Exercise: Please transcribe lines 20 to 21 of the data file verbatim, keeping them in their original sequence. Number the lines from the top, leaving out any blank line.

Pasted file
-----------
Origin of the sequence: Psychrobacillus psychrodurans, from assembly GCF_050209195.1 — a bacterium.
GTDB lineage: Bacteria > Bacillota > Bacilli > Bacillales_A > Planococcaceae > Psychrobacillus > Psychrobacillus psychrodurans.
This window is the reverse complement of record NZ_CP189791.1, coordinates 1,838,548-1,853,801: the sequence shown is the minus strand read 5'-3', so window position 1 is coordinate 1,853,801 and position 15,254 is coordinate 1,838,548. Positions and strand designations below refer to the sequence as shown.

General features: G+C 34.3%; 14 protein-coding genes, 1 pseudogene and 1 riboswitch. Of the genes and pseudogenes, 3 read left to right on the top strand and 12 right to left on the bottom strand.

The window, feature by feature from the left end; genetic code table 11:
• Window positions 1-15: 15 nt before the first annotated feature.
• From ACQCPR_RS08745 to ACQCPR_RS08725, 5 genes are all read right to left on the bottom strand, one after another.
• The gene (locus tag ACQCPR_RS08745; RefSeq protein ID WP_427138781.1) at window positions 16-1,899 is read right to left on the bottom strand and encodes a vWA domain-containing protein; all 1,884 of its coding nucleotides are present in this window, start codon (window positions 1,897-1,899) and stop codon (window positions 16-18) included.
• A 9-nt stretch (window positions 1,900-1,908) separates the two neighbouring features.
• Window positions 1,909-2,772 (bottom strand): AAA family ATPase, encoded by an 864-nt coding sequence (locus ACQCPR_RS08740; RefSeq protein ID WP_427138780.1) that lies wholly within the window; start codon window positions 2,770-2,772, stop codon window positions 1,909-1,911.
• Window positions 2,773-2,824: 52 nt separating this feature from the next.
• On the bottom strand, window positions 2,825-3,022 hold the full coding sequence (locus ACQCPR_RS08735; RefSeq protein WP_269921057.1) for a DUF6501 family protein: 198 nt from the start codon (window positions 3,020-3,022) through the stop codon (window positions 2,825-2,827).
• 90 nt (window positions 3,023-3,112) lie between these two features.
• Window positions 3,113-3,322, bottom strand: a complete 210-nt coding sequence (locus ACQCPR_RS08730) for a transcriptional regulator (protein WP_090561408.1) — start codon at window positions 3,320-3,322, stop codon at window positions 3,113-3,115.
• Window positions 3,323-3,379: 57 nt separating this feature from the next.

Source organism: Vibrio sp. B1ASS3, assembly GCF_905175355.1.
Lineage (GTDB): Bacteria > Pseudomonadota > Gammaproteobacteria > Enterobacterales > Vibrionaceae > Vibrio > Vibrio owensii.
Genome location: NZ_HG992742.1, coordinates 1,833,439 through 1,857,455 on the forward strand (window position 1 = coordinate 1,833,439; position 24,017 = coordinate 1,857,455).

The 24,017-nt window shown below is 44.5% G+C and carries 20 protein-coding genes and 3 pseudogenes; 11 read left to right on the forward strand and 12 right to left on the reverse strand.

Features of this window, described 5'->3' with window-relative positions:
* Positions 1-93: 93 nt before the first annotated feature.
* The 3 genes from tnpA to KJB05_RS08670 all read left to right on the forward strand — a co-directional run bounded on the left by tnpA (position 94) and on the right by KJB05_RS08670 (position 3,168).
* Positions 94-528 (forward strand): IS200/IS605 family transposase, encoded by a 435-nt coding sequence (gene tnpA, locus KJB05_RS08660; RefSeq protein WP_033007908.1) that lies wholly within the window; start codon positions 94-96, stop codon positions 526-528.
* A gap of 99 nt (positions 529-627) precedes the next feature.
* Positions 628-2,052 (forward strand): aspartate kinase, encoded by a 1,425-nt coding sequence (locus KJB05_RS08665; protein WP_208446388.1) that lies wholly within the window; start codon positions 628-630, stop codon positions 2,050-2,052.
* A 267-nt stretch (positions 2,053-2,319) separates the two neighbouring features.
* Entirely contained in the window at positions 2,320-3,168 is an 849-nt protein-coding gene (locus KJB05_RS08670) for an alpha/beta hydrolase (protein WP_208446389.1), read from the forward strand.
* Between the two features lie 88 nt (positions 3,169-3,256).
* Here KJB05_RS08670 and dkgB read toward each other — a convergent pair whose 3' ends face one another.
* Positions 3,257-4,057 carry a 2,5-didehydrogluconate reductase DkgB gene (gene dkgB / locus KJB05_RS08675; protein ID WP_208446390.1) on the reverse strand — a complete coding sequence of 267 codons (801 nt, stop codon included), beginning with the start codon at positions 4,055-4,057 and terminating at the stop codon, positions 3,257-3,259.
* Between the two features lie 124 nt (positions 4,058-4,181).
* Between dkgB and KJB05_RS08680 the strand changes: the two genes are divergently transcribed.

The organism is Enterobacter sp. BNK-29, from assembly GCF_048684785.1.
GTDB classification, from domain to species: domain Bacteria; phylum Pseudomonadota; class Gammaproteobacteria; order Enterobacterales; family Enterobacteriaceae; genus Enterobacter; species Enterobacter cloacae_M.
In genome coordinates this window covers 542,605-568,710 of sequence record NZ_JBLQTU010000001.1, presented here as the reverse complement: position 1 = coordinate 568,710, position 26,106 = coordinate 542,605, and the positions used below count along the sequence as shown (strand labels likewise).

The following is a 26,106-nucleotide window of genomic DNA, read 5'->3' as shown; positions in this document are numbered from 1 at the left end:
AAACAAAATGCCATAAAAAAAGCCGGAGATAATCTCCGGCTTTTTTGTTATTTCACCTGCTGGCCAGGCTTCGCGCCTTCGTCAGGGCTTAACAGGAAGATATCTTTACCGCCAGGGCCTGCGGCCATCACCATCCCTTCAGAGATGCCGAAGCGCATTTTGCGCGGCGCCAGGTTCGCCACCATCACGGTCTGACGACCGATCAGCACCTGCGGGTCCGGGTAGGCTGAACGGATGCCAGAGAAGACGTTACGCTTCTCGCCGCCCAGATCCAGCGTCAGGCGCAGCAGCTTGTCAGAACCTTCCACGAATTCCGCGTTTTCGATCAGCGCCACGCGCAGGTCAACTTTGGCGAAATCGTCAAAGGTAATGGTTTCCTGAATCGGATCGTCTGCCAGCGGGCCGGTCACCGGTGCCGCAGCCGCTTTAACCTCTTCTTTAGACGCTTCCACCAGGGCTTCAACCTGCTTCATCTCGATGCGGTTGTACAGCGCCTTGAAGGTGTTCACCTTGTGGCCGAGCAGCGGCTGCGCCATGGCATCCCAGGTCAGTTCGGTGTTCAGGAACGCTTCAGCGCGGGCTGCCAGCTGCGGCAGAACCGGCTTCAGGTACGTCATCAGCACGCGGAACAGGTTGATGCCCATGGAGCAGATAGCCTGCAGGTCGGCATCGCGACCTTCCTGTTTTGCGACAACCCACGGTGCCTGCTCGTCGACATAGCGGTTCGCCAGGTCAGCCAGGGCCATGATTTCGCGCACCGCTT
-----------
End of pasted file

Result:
Features of this window, described 5'->3' with window-relative positions:
* Positions 1-93: 93 nt before the first annotated feature.